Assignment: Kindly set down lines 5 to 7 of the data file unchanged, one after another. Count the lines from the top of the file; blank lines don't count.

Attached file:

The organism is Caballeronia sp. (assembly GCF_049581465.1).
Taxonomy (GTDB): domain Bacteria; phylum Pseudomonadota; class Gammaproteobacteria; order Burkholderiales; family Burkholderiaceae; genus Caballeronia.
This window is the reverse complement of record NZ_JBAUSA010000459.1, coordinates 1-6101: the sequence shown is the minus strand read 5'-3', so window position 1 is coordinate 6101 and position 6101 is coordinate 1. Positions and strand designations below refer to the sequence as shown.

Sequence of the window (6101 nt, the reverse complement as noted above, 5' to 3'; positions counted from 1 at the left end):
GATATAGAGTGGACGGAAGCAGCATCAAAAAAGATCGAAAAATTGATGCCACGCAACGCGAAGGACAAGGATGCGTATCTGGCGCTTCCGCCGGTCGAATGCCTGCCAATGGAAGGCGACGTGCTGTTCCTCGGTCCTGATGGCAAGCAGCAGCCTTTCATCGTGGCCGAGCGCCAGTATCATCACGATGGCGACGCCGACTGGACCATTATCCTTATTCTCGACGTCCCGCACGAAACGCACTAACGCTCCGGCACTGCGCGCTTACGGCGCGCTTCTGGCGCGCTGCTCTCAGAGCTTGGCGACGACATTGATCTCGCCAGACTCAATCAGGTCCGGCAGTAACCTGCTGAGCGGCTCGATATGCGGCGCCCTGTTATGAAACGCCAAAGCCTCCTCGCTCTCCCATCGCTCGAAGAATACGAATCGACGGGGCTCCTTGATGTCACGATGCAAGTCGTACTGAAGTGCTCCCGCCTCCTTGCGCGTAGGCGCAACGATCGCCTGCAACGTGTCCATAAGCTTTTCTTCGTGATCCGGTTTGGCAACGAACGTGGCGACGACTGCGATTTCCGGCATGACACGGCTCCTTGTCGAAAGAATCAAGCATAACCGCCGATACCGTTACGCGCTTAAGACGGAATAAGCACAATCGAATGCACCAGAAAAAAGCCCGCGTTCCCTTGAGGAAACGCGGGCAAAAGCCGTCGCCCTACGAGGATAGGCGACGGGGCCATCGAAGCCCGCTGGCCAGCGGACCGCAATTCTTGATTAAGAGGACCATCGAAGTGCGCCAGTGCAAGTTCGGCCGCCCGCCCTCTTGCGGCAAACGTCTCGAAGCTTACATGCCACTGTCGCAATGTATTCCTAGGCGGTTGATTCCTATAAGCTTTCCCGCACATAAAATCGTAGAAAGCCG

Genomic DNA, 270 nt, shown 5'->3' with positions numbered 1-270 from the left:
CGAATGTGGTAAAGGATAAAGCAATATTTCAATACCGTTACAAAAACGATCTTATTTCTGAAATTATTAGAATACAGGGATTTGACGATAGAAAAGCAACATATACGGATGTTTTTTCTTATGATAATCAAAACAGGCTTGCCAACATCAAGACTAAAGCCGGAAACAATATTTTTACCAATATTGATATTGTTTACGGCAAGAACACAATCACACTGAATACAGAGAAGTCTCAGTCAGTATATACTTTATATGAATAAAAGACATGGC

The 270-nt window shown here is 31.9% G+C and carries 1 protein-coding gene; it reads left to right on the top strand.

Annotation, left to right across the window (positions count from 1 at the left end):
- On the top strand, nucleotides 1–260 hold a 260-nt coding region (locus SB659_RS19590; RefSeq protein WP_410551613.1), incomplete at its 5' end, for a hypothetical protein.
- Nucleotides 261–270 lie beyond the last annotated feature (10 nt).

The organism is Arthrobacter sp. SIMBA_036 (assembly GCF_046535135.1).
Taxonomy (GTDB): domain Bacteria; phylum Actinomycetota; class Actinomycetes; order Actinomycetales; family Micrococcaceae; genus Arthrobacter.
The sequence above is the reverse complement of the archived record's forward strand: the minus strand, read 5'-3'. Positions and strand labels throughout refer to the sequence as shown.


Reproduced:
GATATAGAGTGGACGGAAGCAGCATCAAAAAAGATCGAAAAATTGATGCCACGCAACGCGAAGGACAAGGATGCGTATCTGGCGCTTCCGCCGGTCGAATGCCTGCCAATGGAAGGCGACGTGCTGTTCCTCGGTCCTGATGGCAAGCAGCAGCCTTTCATCGTGGCCGAGCGCCAGTATCATCACGATGGCGACGCCGACTGGACCATTATCCTTATTCTCGACGTCCCGCACGAAACGCACTAACGCTCCGGCACTGCGCGCTTACGGCGCGCTTCTGGCGCGCTGCTCTCAGAGCTTGGCGACGACATTGATCTCGCCAGACTCAATCAGGTCCGGCAGTAACCTGCTGAGCGGCTCGATATGCGGCGCCCTGTTATGAAACGCCAAAGCCTCCTCGCTCTCCCATCGCTCGAAGAATACGAATCGACGGGGCTCCTTGATGTCACGATGCAAGTCGTACTGAAGTGCTCCCGCCTCCTTGCGCGTAGGCGCAACGATCGCCTGCAACGTGTCCATAAGCTTTTCTTCGTGATCCGGTTTGGCAACGAACGTGGCGACGACTGCGATTTCCGGCATGACACGGCTCCTTGTCGAAAGAATCAAGCATAACCGCCGATACCGTTACGCGCTTAAGACGGAATAAGCACAATCGAATGCACCAGAAAAAAGCCCGCGTTCCCTTGAGGAAACGCGGGCAAAAGCCGTCGCCCTACGAGGATAGGCGACGGGGCCATCGAAGCCCGCTGGCCAGCGGACCGCAATTCTTGATTAAGAGGACCATCGAAGTGCGCCAGTGCAAGTTCGGCCGCCCGCCCTCTTGCGGCAAACGTCTCGAAGCTTACATGCCACTGTCGCAATGTATTCCTAGGCGGTTGATTCCTATAAGCTTTCCCGCACATAAAATCGTAGAAAGCCG

Genomic DNA, 270 nt, shown 5'->3' with positions numbered 1-270 from the left:
CGAATGTGGTAAAGGATAAAGCAATATTTCAATACCGTTACAAAAACGATCTTATTTCTGAAATTATTAGAATACAGGGATTTGACGATAGAAAAGCAACATATACGGATGTTTTTTCTTATGATAATCAAAACAGGCTTGCCAACATCAAGACTAAAGCCGGAAACAATATTTTTACCAATATTGATATTGTTTACGGCAAGAACACAATCACACTGAATACAGAGAAGTCTCAGTCAGTATATACTTTATATGAATAAAAGACATGGC